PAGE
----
Also visible from the Acropolis, and quite nearby, was a lump of rock that seemed rather unimpressive … until we learned that it was the Areopagus, also known as Mars Hill.
Mars Hill as seen from the Acropolis
A little later in the day as we gathered on Mars Hill for a devotional, I reflected on its unexpected proximity to the Acropolis. When Paul talked with the Athenians about being very religious, I never knew that he could see so many magnificent temples, including the Parthenon, as he spoke.
A group shot on Mars Hill, with the Acropolis in the background
What could Paul possibly offer these highly cultured philosophers that could compare with the glorious works their ancestors had made? He told them about the God not made by human hands, the God who made all things, the God who raised Jesus from the dead – a concept that was too much even for these sophisticates to understand.
Josh Owens in front of the Olympic Stadium, built as an exact replica of the 19th century stadium that housed the first observance of the modern Olympic Games
After the ancient splendor of the Acropolis, we jumped ahead 2,500 years for a brief tour of modern Athens.
Golden treasures from the Mycenaen civilization, forerunners of classical Greece
One of the highlights of this tour was the Tomb of the Unknown Soldier, attended by guards dressed in the traditional Greek military uniform of the 19th century.
Golden treasures from the Mycenaean civilization, forerunners of classical Greece
We then went to the National Archeological Museum of Athens, where we were able to see innumerable artifacts tracing the development of Greek culture and art from paleolithic times up through Byzantine times.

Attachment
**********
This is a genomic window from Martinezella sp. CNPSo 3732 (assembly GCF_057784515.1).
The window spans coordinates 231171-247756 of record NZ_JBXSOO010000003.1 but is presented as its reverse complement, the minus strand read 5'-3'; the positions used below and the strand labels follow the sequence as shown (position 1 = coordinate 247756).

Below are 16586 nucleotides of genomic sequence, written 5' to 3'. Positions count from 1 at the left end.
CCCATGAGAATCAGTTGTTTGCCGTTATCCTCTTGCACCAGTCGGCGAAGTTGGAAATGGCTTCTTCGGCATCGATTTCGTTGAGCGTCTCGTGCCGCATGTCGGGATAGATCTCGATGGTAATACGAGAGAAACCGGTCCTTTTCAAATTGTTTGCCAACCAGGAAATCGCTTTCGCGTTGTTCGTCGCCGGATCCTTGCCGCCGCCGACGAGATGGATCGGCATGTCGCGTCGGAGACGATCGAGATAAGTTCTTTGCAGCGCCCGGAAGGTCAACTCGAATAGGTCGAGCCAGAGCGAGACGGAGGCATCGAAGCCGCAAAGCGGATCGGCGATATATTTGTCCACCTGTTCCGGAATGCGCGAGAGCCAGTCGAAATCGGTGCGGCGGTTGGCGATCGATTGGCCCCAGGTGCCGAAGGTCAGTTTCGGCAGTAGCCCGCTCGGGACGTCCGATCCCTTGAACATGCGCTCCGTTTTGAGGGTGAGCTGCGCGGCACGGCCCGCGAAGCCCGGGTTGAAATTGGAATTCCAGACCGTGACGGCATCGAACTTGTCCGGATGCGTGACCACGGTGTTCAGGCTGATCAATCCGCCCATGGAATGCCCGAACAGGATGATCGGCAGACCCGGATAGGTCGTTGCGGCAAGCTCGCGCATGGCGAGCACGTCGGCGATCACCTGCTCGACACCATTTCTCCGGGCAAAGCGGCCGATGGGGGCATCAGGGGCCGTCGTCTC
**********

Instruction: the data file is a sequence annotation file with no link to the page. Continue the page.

A statue salvaged from the Antikythera shipwreck; the portion that is undamaged was buried in the sand
One of the most fascinating exhibits was of artifacts from the Antikythera shipwreck. This shipwreck occurred when a small freighter sank while rounding the Peloponnese. The ship sank some time in the 1st centurey BC, but it was carrying art and luxuries dating as far back as the 4th century BC.
Particularly interesting to me was the so-called Antikythera Mechanism, an intricate device with gears and scales that apparently was used for calculating the positions of stars, planets, and the moon – in effect, the 1st century BC equivalent of a GPS!
The "box seats" in the Theater of Dionysus on the slopes of the Acropolis
After a late lunch, we once again had the remainder of the day free to explore on our own. Bryan Edwards and I decided to visit more of the Acropolis area.
The Cave of Pan, an ancient shrine on the slopes of the Acropolis
In the process, we wandered off the usual tourist track, discovering a number of ancient shrines, often centered on naturally occurring caves in the rock.
Eventually we made our way through the ancient forum and visited the Temple of Hephaestus, a structure much smaller than, but clearly following the same basic model as, the Parthenon. Unlike the latter, however, this temple has never been reconstructed; it has stood in essentially the same form for more than 2,000 years.
Random ruins exposed during construction of a tram line
As we made our way towards the hotel, we saw numerous examples of a very common phenomenon in an ancient city like Athens – miscellaneous ruins that were uncovered in the process of building something else. We also got a wee bit lost, but eventually we found our way back to the hotel, footsore but content after a very full day.
Tomorrow we make our way home. Stay tuned!